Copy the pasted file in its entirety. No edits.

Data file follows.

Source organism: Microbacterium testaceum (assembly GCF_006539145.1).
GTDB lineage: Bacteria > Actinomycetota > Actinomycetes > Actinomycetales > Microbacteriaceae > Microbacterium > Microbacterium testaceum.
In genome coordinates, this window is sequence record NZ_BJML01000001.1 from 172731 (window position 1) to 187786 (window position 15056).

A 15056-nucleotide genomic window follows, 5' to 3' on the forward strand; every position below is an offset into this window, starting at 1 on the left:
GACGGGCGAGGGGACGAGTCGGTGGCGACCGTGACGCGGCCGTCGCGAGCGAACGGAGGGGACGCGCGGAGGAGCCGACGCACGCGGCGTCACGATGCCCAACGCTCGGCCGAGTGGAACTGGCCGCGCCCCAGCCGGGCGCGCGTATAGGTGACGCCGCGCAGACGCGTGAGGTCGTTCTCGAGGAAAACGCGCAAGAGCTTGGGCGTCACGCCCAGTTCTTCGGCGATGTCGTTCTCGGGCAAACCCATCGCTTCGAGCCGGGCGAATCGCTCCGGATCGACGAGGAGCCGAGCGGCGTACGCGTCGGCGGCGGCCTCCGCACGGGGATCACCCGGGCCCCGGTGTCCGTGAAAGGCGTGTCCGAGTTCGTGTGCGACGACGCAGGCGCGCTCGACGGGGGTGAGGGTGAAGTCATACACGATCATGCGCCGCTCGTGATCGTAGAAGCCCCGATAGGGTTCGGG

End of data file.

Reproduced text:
Source organism: Microbacterium testaceum (assembly GCF_006539145.1).
GTDB lineage: Bacteria > Actinomycetota > Actinomycetes > Actinomycetales > Microbacteriaceae > Microbacterium > Microbacterium testaceum.
In genome coordinates, this window is sequence record NZ_BJML01000001.1 from 172731 (window position 1) to 187786 (window position 15056).

A 15056-nucleotide genomic window follows, 5' to 3' on the forward strand; every position below is an offset into this window, starting at 1 on the left:
GACGGGCGAGGGGACGAGTCGGTGGCGACCGTGACGCGGCCGTCGCGAGCGAACGGAGGGGACGCGCGGAGGAGCCGACGCACGCGGCGTCACGATGCCCAACGCTCGGCCGAGTGGAACTGGCCGCGCCCCAGCCGGGCGCGCGTATAGGTGACGCCGCGCAGACGCGTGAGGTCGTTCTCGAGGAAAACGCGCAAGAGCTTGGGCGTCACGCCCAGTTCTTCGGCGATGTCGTTCTCGGGCAAACCCATCGCTTCGAGCCGGGCGAATCGCTCCGGATCGACGAGGAGCCGAGCGGCGTACGCGTCGGCGGCGGCCTCCGCACGGGGATCACCCGGGCCCCGGTGTCCGTGAAAGGCGTGTCCGAGTTCGTGTGCGACGACGCAGGCGCGCTCGACGGGGGTGAGGGTGAAGTCATACACGATCATGCGCCGCTCGTGATCGTAGAAGCCCCGATAGGGTTCGGG